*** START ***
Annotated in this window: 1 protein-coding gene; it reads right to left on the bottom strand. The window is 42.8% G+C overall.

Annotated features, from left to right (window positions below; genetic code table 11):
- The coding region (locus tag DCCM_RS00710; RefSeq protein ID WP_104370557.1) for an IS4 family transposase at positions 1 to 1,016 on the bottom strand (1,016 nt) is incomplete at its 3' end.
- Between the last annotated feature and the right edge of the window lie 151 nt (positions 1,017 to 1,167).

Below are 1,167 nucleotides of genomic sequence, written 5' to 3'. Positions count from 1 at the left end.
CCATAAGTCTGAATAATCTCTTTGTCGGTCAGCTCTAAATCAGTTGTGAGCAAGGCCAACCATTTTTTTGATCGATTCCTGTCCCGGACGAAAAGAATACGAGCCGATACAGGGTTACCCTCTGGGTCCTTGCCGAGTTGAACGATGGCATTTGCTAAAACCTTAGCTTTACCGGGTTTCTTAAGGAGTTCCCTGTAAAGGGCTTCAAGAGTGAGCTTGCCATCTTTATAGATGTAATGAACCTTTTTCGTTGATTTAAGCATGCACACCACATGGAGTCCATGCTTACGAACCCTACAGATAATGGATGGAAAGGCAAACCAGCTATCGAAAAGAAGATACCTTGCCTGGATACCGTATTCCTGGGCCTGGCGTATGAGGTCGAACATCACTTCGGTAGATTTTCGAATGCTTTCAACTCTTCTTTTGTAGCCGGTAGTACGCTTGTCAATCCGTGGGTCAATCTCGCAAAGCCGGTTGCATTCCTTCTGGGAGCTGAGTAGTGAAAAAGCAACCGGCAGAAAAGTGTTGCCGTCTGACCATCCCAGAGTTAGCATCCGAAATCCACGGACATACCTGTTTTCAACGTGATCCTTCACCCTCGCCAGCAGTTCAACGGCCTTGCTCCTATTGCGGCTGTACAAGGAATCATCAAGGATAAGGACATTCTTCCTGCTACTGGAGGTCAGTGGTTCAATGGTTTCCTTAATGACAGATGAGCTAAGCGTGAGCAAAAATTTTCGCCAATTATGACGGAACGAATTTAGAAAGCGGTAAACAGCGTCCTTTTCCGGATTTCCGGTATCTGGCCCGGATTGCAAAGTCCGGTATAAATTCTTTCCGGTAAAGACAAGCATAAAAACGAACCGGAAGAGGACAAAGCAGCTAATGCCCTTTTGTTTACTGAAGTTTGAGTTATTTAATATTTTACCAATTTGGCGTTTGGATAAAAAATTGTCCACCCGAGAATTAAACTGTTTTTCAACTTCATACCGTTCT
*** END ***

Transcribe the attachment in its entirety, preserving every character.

Annotated in this window: 1 protein-coding gene; it reads right to left on the bottom strand. The window is 42.8% G+C overall.

Annotated features, from left to right (window positions below; genetic code table 11):
- The coding region (locus tag DCCM_RS00710; RefSeq protein ID WP_104370557.1) for an IS4 family transposase at positions 1 to 1,016 on the bottom strand (1,016 nt) is incomplete at its 3' end.
- Between the last annotated feature and the right edge of the window lie 151 nt (positions 1,017 to 1,167).

Below are 1,167 nucleotides of genomic sequence, written 5' to 3'. Positions count from 1 at the left end.
CCATAAGTCTGAATAATCTCTTTGTCGGTCAGCTCTAAATCAGTTGTGAGCAAGGCCAACCATTTTTTTGATCGATTCCTGTCCCGGACGAAAAGAATACGAGCCGATACAGGGTTACCCTCTGGGTCCTTGCCGAGTTGAACGATGGCATTTGCTAAAACCTTAGCTTTACCGGGTTTCTTAAGGAGTTCCCTGTAAAGGGCTTCAAGAGTGAGCTTGCCATCTTTATAGATGTAATGAACCTTTTTCGTTGATTTAAGCATGCACACCACATGGAGTCCATGCTTACGAACCCTACAGATAATGGATGGAAAGGCAAACCAGCTATCGAAAAGAAGATACCTTGCCTGGATACCGTATTCCTGGGCCTGGCGTATGAGGTCGAACATCACTTCGGTAGATTTTCGAATGCTTTCAACTCTTCTTTTGTAGCCGGTAGTACGCTTGTCAATCCGTGGGTCAATCTCGCAAAGCCGGTTGCATTCCTTCTGGGAGCTGAGTAGTGAAAAAGCAACCGGCAGAAAAGTGTTGCCGTCTGACCATCCCAGAGTTAGCATCCGAAATCCACGGACATACCTGTTTTCAACGTGATCCTTCACCCTCGCCAGCAGTTCAACGGCCTTGCTCCTATTGCGGCTGTACAAGGAATCATCAAGGATAAGGACATTCTTCCTGCTACTGGAGGTCAGTGGTTCAATGGTTTCCTTAATGACAGATGAGCTAAGCGTGAGCAAAAATTTTCGCCAATTATGACGGAACGAATTTAGAAAGCGGTAAACAGCGTCCTTTTCCGGATTTCCGGTATCTGGCCCGGATTGCAAAGTCCGGTATAAATTCTTTCCGGTAAAGACAAGCATAAAAACGAACCGGAAGAGGACAAAGCAGCTAATGCCCTTTTGTTTACTGAAGTTTGAGTTATTTAATATTTTACCAATTTGGCGTTTGGATAAAAAATTGTCCACCCGAGAATTAAACTGTTTTTCAACTTCATACCGTTCT